Fiedler tours Carlisle Area School District solar array with labor and environmental leaders

CARLISLE, April 11 – On Thursday, state Rep. Elizabeth Fiedler, D-Phila. toured a solar array at Carlisle Area School District with labor and environmental leaders. The visitors met with school officials and discussed the benefits of their solar project and Fiedler’s Solar for Schools legislation.

Bellaire Elementary School in Carlisle Area School District is run 100% on solar energy. District-wide, energy bills have been cut 14% thanks to its solar array.

Superintendent Colleen Friend said that the economic benefits to the district have been “incredible,” and she’s looking forward to sharing the benefits of the solar array, from energy costs and educational opportunities, with more schools. Friend even described a “Shark Tank”-style student project, in which eighth grade students pitched school administrators on ways to make their school buildings more energy efficient.

“Carlisle has always looked toward the future. Since our adoption of solar energy more than 10 years ago, we’ve been able to save on energy costs and bring educational opportunities to our students,” said Friend. “Now, we want to share what we’ve learned about the technology, savings, and maintenance to help other Pennsylvania schools explore renewable energy. Solar for Schools will make it easier for the next generation of districts to adopt solar in a way that works for their schools’ unique needs and finances.”

Also on the tour were TJ Lepera, political director for IBEW Local 98; Mike Ford, secretary-treasurer of the PA Building & Construction Trades Council; Shannon Crooker, Pennsylvania state director for Generation180; Nathan Reagle, clean energy advocate for Sierra Club; Joe Gusler, president and business manager for the Central Pennsylvania Building and Construction Trades Council; and Carolyn Heckman, Pennsylvania policy and outreach coordinator for the Evangelical Environmental Network.

Fiedler’s Solar for Schools bill would create a grant program to fund solar energy projects at public k-12 schools, community colleges, and career and technical schools so districts could generate their own energy. It’s designed to help schools recoup money lost from skyrocketing, fluctuating energy bills, while the construction will bring family-sustaining jobs to school communities.

The bill is championed by an unprecedented blue-green coalition of labor, education, environmental and industry groups thanks to its potential to help Pennsylvania meet climate goals, strengthen the labor movement, and provide a tool to tackle the school funding crisis at once. It passed the House with bipartisan support in June.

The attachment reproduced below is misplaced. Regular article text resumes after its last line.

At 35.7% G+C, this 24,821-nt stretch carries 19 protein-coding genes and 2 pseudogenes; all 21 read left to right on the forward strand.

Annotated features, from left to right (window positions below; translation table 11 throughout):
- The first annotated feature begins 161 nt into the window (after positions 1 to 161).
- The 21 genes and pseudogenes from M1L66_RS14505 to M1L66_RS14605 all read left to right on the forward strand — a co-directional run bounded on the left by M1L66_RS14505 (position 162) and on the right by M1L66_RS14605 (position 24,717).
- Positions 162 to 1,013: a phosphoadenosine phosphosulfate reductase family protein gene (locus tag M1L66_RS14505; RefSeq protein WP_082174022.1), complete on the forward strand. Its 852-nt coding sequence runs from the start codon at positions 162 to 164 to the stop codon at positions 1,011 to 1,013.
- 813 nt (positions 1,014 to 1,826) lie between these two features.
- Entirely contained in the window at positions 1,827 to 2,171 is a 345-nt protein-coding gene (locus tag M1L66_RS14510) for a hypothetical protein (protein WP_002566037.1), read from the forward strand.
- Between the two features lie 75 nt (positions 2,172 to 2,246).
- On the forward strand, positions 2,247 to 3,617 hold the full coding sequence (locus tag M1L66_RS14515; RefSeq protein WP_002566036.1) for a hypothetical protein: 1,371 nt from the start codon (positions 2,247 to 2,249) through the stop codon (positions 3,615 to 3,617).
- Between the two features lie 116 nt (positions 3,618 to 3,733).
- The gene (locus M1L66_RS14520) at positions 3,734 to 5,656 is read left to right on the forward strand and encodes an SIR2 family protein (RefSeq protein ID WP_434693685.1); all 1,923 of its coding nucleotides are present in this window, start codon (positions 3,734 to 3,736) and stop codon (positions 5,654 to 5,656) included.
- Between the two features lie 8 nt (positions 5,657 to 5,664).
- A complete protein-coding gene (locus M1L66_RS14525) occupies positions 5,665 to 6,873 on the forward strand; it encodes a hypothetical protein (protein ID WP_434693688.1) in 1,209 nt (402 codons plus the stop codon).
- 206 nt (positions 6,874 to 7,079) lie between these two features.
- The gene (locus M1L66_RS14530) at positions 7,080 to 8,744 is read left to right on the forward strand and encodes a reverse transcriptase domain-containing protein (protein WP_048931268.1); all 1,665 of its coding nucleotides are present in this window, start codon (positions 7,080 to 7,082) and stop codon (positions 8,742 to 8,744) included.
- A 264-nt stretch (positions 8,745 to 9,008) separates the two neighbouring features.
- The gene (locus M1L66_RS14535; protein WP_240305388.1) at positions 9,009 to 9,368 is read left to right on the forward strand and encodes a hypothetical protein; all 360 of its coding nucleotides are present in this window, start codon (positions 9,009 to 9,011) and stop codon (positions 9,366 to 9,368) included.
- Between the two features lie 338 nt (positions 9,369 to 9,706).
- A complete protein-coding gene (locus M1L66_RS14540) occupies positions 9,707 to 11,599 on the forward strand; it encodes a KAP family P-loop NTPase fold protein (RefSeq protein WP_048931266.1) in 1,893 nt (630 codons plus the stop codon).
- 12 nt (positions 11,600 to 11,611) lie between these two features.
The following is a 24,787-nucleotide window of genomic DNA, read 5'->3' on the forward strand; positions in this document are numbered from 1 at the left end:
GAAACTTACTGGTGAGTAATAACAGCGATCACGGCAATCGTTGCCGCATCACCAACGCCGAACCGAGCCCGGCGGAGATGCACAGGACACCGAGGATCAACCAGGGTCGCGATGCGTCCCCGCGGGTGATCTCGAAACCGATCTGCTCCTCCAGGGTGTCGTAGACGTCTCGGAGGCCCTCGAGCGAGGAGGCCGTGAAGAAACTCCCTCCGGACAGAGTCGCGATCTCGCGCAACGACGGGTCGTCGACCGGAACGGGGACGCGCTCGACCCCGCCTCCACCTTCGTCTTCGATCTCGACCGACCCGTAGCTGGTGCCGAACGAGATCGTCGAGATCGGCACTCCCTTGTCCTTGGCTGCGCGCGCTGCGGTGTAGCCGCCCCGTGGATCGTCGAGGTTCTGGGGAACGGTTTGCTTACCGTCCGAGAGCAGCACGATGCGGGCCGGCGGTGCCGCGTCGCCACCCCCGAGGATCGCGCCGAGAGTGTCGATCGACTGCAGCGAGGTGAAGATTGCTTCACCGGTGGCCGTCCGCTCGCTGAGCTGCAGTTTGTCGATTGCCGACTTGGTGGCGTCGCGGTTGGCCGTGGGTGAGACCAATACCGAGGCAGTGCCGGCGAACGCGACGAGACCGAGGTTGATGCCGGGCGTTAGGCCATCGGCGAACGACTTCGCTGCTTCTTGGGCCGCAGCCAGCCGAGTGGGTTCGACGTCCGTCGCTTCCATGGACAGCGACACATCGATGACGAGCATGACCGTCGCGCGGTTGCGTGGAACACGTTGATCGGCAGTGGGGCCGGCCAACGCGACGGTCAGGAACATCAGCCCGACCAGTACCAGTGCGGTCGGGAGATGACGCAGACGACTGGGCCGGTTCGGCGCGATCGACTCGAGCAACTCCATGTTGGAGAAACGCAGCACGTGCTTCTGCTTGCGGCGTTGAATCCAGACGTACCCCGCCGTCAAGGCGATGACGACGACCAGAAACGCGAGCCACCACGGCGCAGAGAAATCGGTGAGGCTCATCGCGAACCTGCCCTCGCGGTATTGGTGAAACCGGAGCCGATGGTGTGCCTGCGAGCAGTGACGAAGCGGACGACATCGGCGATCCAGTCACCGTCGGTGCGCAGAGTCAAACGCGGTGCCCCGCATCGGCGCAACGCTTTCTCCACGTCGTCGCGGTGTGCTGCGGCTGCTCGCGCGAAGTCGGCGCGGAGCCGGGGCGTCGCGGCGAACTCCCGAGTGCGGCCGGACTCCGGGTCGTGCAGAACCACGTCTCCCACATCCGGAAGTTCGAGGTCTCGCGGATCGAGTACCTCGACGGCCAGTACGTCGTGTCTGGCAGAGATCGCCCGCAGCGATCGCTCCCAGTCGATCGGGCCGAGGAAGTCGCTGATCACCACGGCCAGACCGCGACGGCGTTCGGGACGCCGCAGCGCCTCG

On the tour, labor leaders praised the legislation, citing its potential to create good-paying jobs in school communities.

“Labor wants to be a part of sending kids to sustainable schools, and that starts with putting highly trained workers into clean energy industries like solar,” Lepera said. “Solar for Schools would open up more opportunities for our members to get to work.”

Shannon Crooker, Pennsylvania state director for Generation180, noted that Carlisle is part of a larger movement of school districts installing solar panels.

“Across the country, we’re seeing schools adopt solar energy as a way to contribute to a healthier planet and take control of their finances,” Crooker said. “Schools like Carlisle are leading the way in Pennsylvania, and Solar for Schools could be the boost we need to empower more schools to go solar.”

Fiedler agreed, sharing that the bill is designed to help schools with fluctuating and unpredictable energy costs, shrinking tax bases, or declining enrollment access one tool that could help them ameliorate financial issues.

“Our schools are facing tough times right now, and this bill is a great way to help them become more self-sufficient. With a combination of state funds and federal IRA money, it’s designed to help schools that may not ordinarily be able to put up the money to access clean energy projects,” Fiedler said.

These visits follow a previous tour of Pa. schools interested in solar energy in 2023.